Few Early-Career Registered Nurses Participating in Hospital Quality Improvement Activities

    • February 11, 2013

Health care leaders and experts agree that engaging registered nurses (RNs) in quality improvement (QI) efforts is essential to improving our health care system, patient care, and the nation’s health. Despite that, a newly-published study funded by the Robert Wood Johnson Foundation (RWJF) RN Work Project and the National Council of State Boards of Nursing Center for Regulatory Excellence reveals that few nurses are involved in hospital QI initiatives and nurse participation levels do not appear to be growing.

The study, published in the Journal of Nursing Care Quality, compared participation levels in hospital QI activities for RNs who were first licensed during 2004 and 2005, and RNs first licensed between 2007 and 2008. The research team found little difference between the two cohorts for a variety of activities, including performance measurement, working to improve processes or systems of care, monitoring sustainability of improved practices, and working to improve performance. The only exception was “use of appropriate strategies to improve hand washing compliance to reduce nosocomial infection rates;” nosocomial infections are hospital-acquired.

The research team included Maja Djukic, PhD, RN, assistant professor at the College of Nursing, New York University; Christine Kovner, PhD, RN, FAAN, professor at the College of Nursing, New York University;  Carol Brewer, PhD, RN, FAAN, professor at the School of Nursing, University at Buffalo; and Ilya Bernstein, BS, RN, Langone Medical Center, New York University. Kovner and Brewer direct the RN Work Project.

“We expected to find a greater variation in QI participation between the two groups,” said Djukic. “These findings underscore the need for hospitals to collaborate with nursing schools to develop effective strategies to ensure that RNs expect and are prepared to engage in QI activities. Nurses are an important resource in efforts to improve care and patient outcomes and, right now, that resource is too often being underutilized.”

The number of hospitals that participate in formal programs aimed at increasing nurses’ engagement in quality and safety initiatives has risen. Among those initiatives are Transforming Care at the Bedside, National Database of Nursing Quality Indicators Program, and the hospital Magnet Recognition Program. The Quality and Safety Education for Nurses (QSEN) initiative, funded by RWJF, is being implemented at an increasing number of nursing schools to boost students’ readiness for QI. Researchers expected this to increase nurse participation in QI activities for the later cohort.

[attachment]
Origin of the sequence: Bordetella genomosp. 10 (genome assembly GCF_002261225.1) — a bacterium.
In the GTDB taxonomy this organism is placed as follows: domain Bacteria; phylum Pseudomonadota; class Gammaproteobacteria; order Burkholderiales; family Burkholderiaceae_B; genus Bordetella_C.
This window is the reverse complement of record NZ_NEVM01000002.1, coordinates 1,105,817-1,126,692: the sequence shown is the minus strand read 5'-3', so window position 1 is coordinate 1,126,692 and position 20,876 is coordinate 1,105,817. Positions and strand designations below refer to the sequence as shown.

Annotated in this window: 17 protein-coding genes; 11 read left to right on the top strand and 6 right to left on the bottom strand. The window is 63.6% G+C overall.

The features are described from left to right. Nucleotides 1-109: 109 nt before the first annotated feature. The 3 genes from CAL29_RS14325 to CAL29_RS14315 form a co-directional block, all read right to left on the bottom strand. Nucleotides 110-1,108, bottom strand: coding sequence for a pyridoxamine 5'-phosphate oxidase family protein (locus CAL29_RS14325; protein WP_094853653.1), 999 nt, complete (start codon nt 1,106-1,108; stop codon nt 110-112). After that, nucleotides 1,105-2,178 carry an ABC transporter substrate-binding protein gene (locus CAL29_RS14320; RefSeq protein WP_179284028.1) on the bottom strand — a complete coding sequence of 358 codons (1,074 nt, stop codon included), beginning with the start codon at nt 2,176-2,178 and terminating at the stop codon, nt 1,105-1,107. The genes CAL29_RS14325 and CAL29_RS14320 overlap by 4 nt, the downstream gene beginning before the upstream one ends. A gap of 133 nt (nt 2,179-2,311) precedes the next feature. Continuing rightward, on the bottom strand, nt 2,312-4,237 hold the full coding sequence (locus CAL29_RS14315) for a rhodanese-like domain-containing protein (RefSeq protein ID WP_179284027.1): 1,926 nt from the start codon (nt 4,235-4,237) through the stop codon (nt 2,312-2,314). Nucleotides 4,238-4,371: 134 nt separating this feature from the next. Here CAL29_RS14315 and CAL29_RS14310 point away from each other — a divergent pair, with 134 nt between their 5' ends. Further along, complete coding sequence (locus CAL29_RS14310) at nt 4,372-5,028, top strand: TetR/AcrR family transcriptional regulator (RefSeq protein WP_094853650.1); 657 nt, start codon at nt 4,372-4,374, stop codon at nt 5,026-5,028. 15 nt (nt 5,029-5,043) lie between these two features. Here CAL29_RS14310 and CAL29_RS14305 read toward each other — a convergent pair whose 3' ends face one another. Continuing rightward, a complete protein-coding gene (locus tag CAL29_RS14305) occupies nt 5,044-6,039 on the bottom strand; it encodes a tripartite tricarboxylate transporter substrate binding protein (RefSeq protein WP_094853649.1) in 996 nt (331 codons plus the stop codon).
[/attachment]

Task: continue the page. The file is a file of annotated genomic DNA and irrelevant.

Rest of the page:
The researchers noted that there may be several reasons they did not see significant changes in reported participation between the two cohorts of nurses. They include:

  • The two-year difference between the surveys may not have allowed enough time for QI initiatives to make a difference in participation levels among early-career RNs;
  • The growth in implementation or penetration of QI initiatives over the two-year span might not have been large enough to manifest in differences in early-career RN participation; and
  • Early-career RNs might not be the group most likely to be engaged in QI.

As to the final reason, the researchers maintained there is no reason not to engage early-career RNs in QI, and cited several promising programs for engaging staff RNs. Those include the Integrated Nurse Leadership Program in California, and the Bi-State Nursing Workforce Innovation Center’s Clinical Scene Investigator Academy in Kansas and Missouri.

They also recommended better data systems for monitoring quality outcomes specific to nursing care so that RNs receive timely feedback on their performance. Other recommendations for hospital leadership include:

  • Subscribing to programs that allow RNs to complete self-directed online modules to learn about QI, such as the Institute for Healthcare Improvement Open School for Health Professions and QSEN;
  • Having more experienced colleagues guide early-career RNs in translating newly-acquired QI knowledge into action;
  • Ensuring staffing levels are high enough and that RNs have sufficient release time to participate in QI activities; and
  • Ensuring RNs have access to an information technology infrastructure that provides meaningful, timely, and actionable QI data.

The study was based on surveys of 539 RNs who work in hospitals in 15 states: Alabama, Kentucky, Maryland, Michigan, North Carolina, New Jersey, Nevada, New York, Oklahoma, Oregon, Pennsylvania, South Carolina, Tennessee, Texas and West Virginia.

The RN Work Project is a 10-year study of newly licensed registered nurses (NLRNs) that began in 2006. It is the only multi-state, longitudinal study of new nurses’ turnover rates, intentions and attitudes—including satisfaction, organizational commitment and preferences about work. The study draws on data from nurses in 34 states and the District of Columbia, covering 51 metropolitan areas and nine rural areas.